Writing my ACID HEROES book was a fairly painful experience. It took me 7 years to write the damn thing. 2002 to 2009. And I wrote like 7 different drafts. But the weird thing was, every draft improved it in some ways, but made it worse in other ways. Which was maddening.
I had never gone through anything like this before. With all my other projects, the more I worked on them, the better they got. It was like carving out a sculpture. I’d slowly but surely cut out the parts I didn’t want. And the image I was trying to create would get clearer and clearer. Until I was finally done.
But with the ACID HEROES book, the more I worked on it, the worse it got. It was like I was going around in circles. Flailing away blindly.
Part of the problem was that the subject matter didn’t play to my strengths as a writer. Generally I like to take a small thing, and extrapolate that into a bigger thing. Like with my previous book — SURVIVING ON THE STREETS. I’d write about a little thing, like the best kind of boots to wear when you’re on the streets. And extrapolate that into a larger meaning about life on the streets.
But with the ACID HEROES book I was coming from the opposite direction. I was taking this big thing — 50 years of my life, and 50 years of the cultural history of America — and trying to boil it down to this little thing, this concise little book. It was like making a documentary where you got 50 years worth of footage, and you got to edit it down to a 2 hour movie. So it required some pretty precise editing. Which didn’t play to my strengths as a writer, which tends to prefer a more meandering approach.
Adding to the problems, when I finally got down to working on the final draft I was homeless and living on the streets. Try writing, editing, and self-publishing a 300 page book while living out of a sleeping bag in the middle of the rainy season. No easy task.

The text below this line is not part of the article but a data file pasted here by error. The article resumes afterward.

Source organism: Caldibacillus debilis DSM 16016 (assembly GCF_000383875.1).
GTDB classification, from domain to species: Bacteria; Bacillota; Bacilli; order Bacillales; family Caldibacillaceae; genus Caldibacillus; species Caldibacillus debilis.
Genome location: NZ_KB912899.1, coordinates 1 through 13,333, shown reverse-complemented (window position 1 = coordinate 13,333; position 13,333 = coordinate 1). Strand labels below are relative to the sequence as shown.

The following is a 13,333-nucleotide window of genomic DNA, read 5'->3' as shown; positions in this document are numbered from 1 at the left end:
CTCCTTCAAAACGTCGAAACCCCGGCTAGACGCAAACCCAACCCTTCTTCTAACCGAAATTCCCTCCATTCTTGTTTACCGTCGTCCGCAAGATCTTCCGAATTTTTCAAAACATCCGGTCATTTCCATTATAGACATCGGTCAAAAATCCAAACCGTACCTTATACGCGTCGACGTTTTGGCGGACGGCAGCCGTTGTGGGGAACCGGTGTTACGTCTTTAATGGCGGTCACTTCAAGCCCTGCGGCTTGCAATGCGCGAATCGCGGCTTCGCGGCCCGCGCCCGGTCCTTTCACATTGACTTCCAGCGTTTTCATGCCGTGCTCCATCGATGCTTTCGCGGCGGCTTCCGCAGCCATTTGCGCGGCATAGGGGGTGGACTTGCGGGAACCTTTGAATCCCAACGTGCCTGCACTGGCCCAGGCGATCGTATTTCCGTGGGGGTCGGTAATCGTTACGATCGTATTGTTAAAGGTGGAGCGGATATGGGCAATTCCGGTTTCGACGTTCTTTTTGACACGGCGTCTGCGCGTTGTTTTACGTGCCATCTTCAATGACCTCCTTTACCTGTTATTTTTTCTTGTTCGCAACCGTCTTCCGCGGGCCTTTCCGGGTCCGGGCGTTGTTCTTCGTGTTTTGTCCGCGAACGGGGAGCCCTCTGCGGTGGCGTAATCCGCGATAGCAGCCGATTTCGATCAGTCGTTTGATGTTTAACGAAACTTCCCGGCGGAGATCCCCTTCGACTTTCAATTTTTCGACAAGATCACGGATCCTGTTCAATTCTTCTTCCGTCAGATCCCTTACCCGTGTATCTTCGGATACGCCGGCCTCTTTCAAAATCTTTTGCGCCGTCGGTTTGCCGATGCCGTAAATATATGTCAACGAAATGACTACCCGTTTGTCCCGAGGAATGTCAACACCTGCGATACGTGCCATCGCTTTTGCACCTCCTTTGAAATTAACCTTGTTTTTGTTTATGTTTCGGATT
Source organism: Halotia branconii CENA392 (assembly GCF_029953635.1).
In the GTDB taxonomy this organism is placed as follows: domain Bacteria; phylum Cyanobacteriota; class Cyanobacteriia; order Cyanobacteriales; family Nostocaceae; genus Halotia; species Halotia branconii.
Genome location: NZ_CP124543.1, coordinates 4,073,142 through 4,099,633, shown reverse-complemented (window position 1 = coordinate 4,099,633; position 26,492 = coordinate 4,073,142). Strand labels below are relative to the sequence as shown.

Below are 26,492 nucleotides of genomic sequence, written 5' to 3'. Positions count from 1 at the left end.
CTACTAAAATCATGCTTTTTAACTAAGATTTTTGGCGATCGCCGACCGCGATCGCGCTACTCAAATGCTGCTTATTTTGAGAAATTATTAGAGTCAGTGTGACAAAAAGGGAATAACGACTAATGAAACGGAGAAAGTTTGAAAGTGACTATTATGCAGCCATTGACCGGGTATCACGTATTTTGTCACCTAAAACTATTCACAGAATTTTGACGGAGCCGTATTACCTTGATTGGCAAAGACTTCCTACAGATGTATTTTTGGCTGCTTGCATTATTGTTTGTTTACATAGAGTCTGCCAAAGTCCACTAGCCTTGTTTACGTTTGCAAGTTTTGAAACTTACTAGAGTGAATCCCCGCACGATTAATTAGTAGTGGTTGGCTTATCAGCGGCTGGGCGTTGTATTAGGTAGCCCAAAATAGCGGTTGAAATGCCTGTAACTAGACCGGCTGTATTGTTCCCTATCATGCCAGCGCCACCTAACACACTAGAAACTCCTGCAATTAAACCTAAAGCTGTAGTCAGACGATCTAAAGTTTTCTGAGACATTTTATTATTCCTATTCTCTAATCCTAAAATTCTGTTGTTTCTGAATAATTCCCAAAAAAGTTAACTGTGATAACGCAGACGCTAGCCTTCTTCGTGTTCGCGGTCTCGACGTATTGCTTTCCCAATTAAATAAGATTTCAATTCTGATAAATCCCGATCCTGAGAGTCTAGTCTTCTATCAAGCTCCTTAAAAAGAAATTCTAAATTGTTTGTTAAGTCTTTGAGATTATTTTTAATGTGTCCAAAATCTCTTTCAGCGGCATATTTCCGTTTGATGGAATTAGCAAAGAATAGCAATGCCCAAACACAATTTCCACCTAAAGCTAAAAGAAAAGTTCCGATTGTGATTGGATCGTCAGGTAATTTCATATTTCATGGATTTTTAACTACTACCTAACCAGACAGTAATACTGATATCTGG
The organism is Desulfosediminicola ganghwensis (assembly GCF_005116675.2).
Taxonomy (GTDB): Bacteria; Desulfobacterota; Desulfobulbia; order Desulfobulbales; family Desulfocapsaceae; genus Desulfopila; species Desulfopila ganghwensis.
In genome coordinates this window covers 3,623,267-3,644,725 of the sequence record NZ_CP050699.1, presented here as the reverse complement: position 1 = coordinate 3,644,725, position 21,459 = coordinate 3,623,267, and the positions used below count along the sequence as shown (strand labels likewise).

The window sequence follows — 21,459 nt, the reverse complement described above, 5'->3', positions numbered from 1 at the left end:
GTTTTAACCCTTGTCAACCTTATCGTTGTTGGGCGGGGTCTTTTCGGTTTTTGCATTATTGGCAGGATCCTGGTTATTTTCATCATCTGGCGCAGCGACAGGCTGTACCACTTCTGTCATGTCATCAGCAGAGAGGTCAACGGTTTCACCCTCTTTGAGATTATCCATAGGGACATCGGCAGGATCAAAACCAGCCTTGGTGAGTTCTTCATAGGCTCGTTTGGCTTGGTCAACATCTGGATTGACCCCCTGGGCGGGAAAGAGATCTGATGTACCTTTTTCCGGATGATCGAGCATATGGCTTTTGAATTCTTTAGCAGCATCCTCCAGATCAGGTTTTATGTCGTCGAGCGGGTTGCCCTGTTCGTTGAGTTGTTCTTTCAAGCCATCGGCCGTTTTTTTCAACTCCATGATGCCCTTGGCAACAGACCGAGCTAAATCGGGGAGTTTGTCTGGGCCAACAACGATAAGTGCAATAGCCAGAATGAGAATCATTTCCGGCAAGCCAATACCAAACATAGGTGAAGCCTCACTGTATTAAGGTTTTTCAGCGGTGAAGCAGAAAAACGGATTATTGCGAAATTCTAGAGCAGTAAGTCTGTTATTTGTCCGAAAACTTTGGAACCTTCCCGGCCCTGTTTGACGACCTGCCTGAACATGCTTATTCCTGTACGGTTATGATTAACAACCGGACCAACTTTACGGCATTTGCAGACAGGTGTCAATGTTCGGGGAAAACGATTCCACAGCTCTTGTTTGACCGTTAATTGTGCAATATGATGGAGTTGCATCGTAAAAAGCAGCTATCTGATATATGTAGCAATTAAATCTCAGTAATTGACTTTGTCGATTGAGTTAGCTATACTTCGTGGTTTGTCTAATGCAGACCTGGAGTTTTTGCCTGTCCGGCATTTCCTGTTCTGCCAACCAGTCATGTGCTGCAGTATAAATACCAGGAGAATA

And by that point I had already written and re-written every sentence 7 times. And I had gotten lost within it. I could no longer tell which was the best take.
On top of that I was going through an extremely stressful period in my personal life. I was in the middle of on-going wars with 4 different street people — lunatics all — and the kind of feuds that involved physical violence and dealing with the police. So that distracted my attention. On top of that I was dealing with my best friend who was in the process of dying a hideously painful death. On top of that I was working full time at my job as a street vendor, which was another source of stress. On top of that I was diagnosed with glaucoma and the docs were telling me I could blind at any moment. So it was like, what the fuck?? A complete over-load on my senses. Meanwhile I’m still striving to create immortal literature.
So it was hard to distinguish the forest from the trees. I was so immersed in the details of trying to get every sentence exactly right that I lost sight of the bigger picture. The actual concept of the book. And the pacing and the structure of the things. And I made several crucial mistakes on the final draft that irk me to this day.
Oh and one more problem. I was trying to write about the psychedelic experience and hallucinations. Which any writer will tell you is difficult to capture in words.
When I finally managed to get the damn thing published — almost exactly 10 years ago from this day — I was so stressed out that I contracted this disease, Shingles. Which is largely caused by stress. Half of my face was covered with these incredibly painful festering sores and scabs. I still have the scars from it to this day.
In a way I never really recovered from the experience of writing that book. I had spent the previous 35 years doing one artistic project after another after another. But after ACID HEROES there would be no more projects. I was fried.
People often say to me: Ace you should publish another book. Or put out another CD. Or do another calendar. Or publish another zine. And I’m like: “No. I don’t think so.”